Kanazawa Gold Leaf
Gold leaf production in Kanazawa has a long and weighty history dating back 400 years. Since Kanazawa produces 99% of the gold leaf within Japan, gold leaf production has become one the city’s flourishing traditional crafts, with gold-leaf decorated goods featuring in the city’s souvenir stores.
Kanazawa Gold Leaf creates a brilliant and radiant beauty in various kinds of art and architecture, ranging from temples like Kinkakuji-temple to handicrafts such as lacquer ware, Buddhist altars, Buddhist instruments and fabrics.
- Every ruler throughout Japan’s history liked to use gold leaf in buildings and furniture to symbolize his power.
- The gold leaf produced in Kanazawa accounts for more than 98 percent of the total gold leaf production in Japan.
- In 1977, Kanazawa Gold Leaf was first designated a Traditional Craft Product, in the category of materials and equipment.
- When it is first produced, gold leaf is so thin and delicate that even a tiny amount of static electricity can tear it.
- Kanazawa today is the sole remaining production hub of gold leaf.
How Gold Leaf is made
Gold leaf is made by beating gold into an extremely thin sheet, with a thickness of 0.1 to 0.125 millionths of a meter. It is so thin that it disappears if you rub it with your fingers, and light seems to penetrate right through it.
To make it, you first need to melt a gold ingot in a furnace and mix it with 10% of silver, to make the gold soften. After that, pour the liquid gold into a mold to cast it into a bar and lengthen it by rolling.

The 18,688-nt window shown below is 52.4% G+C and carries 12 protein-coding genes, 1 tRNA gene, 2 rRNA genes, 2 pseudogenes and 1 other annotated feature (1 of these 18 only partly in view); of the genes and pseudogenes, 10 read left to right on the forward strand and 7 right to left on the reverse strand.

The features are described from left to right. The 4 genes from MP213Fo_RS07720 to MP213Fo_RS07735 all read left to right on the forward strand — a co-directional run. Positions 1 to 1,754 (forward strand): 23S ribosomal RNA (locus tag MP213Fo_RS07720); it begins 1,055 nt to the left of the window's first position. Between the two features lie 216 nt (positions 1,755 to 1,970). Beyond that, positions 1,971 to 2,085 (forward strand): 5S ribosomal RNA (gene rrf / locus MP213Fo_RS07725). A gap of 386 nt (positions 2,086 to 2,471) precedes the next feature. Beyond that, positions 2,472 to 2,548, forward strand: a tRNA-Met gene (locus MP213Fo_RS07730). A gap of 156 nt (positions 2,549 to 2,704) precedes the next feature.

The beating process comes next. Since gold tends to become charged with static electricity, thin sheets of alloy are sandwiched between thin sheets of paper, one at a time. Beat the paper and the gold with a machine to expand the gold leaf.
When the gold pieces have become thin and large, cut them into four. After that, put them between paper sheets again and then beat. After repeating this a few times, the gold pieces become ‘leaves’.
Since the leaf is so fragile, you need 100 percent focus for the process of foil-beating.
The leaves should then be cut by bamboo scissors, not metal scissors, as gold leaf may stick on metal.
Gold leaf souvenirs
Since Kanazawa is the top producer of gold leaf in Japan, there are numerous gold leaf items available for sale there that you can't find elsewhere. Below are some of the best items you can buy as souvenirs.
Gold leaf cosmetics
Gold leaf is mainly used for handicrafts, such as vessels and ornaments, as well as in the decoration of temples, shrines, Buddhist altars, and Buddhist instruments. But gold leaf is also said to be good for skin, so some stores sell cosmetics containing it.
One store selling these cosmetics is Gold Leaf Sakuda. One of its popular products is its cosmetics series, Bireihi, a lotion made with plenty of homemade gold leaf, and then mixed with highly moisturizing placenta extract.
Kanazawa Ukeian's Uokokkei Castella